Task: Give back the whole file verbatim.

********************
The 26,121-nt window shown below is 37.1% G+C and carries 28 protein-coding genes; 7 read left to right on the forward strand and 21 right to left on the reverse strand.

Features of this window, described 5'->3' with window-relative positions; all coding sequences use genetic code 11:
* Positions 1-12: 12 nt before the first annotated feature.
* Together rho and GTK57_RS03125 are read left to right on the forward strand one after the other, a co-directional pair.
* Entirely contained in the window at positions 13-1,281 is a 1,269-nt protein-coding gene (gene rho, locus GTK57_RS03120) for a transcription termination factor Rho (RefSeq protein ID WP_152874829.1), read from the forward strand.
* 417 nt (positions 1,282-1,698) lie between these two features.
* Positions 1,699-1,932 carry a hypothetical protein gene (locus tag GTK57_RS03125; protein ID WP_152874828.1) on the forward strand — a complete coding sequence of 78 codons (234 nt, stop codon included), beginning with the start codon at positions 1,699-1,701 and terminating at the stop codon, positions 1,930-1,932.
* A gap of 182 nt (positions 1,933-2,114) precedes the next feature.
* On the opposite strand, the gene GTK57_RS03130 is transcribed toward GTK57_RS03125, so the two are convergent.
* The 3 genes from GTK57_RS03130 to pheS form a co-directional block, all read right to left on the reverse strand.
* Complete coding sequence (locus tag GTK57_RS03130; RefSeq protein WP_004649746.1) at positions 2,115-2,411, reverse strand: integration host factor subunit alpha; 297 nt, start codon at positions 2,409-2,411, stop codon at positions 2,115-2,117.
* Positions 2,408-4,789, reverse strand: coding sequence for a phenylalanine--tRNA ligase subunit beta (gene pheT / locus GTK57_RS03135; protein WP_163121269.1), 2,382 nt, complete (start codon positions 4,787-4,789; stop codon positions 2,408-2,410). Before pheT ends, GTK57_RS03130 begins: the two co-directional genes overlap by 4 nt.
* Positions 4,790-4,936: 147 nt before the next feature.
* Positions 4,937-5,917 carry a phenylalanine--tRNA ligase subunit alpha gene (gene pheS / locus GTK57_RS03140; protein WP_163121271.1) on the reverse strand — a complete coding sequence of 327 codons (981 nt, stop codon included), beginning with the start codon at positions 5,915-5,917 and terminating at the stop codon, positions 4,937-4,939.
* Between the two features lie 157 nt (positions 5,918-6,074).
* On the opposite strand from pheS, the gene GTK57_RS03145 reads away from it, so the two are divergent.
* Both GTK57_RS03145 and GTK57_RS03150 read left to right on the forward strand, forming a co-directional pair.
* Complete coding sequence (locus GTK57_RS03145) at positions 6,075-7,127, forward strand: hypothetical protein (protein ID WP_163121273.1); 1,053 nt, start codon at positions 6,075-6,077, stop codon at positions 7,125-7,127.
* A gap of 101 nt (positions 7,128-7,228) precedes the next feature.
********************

The 26,121-nt window shown below is 37.1% G+C and carries 28 protein-coding genes; 7 read left to right on the forward strand and 21 right to left on the reverse strand.

Features of this window, described 5'->3' with window-relative positions; all coding sequences use genetic code 11:
* Positions 1-12: 12 nt before the first annotated feature.
* Together rho and GTK57_RS03125 are read left to right on the forward strand one after the other, a co-directional pair.
* Entirely contained in the window at positions 13-1,281 is a 1,269-nt protein-coding gene (gene rho, locus GTK57_RS03120) for a transcription termination factor Rho (RefSeq protein ID WP_152874829.1), read from the forward strand.
* 417 nt (positions 1,282-1,698) lie between these two features.
* Positions 1,699-1,932 carry a hypothetical protein gene (locus tag GTK57_RS03125; protein ID WP_152874828.1) on the forward strand — a complete coding sequence of 78 codons (234 nt, stop codon included), beginning with the start codon at positions 1,699-1,701 and terminating at the stop codon, positions 1,930-1,932.
* A gap of 182 nt (positions 1,933-2,114) precedes the next feature.
* On the opposite strand, the gene GTK57_RS03130 is transcribed toward GTK57_RS03125, so the two are convergent.
* The 3 genes from GTK57_RS03130 to pheS form a co-directional block, all read right to left on the reverse strand.
* Complete coding sequence (locus tag GTK57_RS03130; RefSeq protein WP_004649746.1) at positions 2,115-2,411, reverse strand: integration host factor subunit alpha; 297 nt, start codon at positions 2,409-2,411, stop codon at positions 2,115-2,117.
* Positions 2,408-4,789, reverse strand: coding sequence for a phenylalanine--tRNA ligase subunit beta (gene pheT / locus GTK57_RS03135; protein WP_163121269.1), 2,382 nt, complete (start codon positions 4,787-4,789; stop codon positions 2,408-2,410). Before pheT ends, GTK57_RS03130 begins: the two co-directional genes overlap by 4 nt.
* Positions 4,790-4,936: 147 nt before the next feature.
* Positions 4,937-5,917 carry a phenylalanine--tRNA ligase subunit alpha gene (gene pheS / locus GTK57_RS03140; protein WP_163121271.1) on the reverse strand — a complete coding sequence of 327 codons (981 nt, stop codon included), beginning with the start codon at positions 5,915-5,917 and terminating at the stop codon, positions 4,937-4,939.
* Between the two features lie 157 nt (positions 5,918-6,074).
* On the opposite strand from pheS, the gene GTK57_RS03145 reads away from it, so the two are divergent.
* Both GTK57_RS03145 and GTK57_RS03150 read left to right on the forward strand, forming a co-directional pair.
* Complete coding sequence (locus GTK57_RS03145) at positions 6,075-7,127, forward strand: hypothetical protein (protein ID WP_163121273.1); 1,053 nt, start codon at positions 6,075-6,077, stop codon at positions 7,125-7,127.
* A gap of 101 nt (positions 7,128-7,228) precedes the next feature.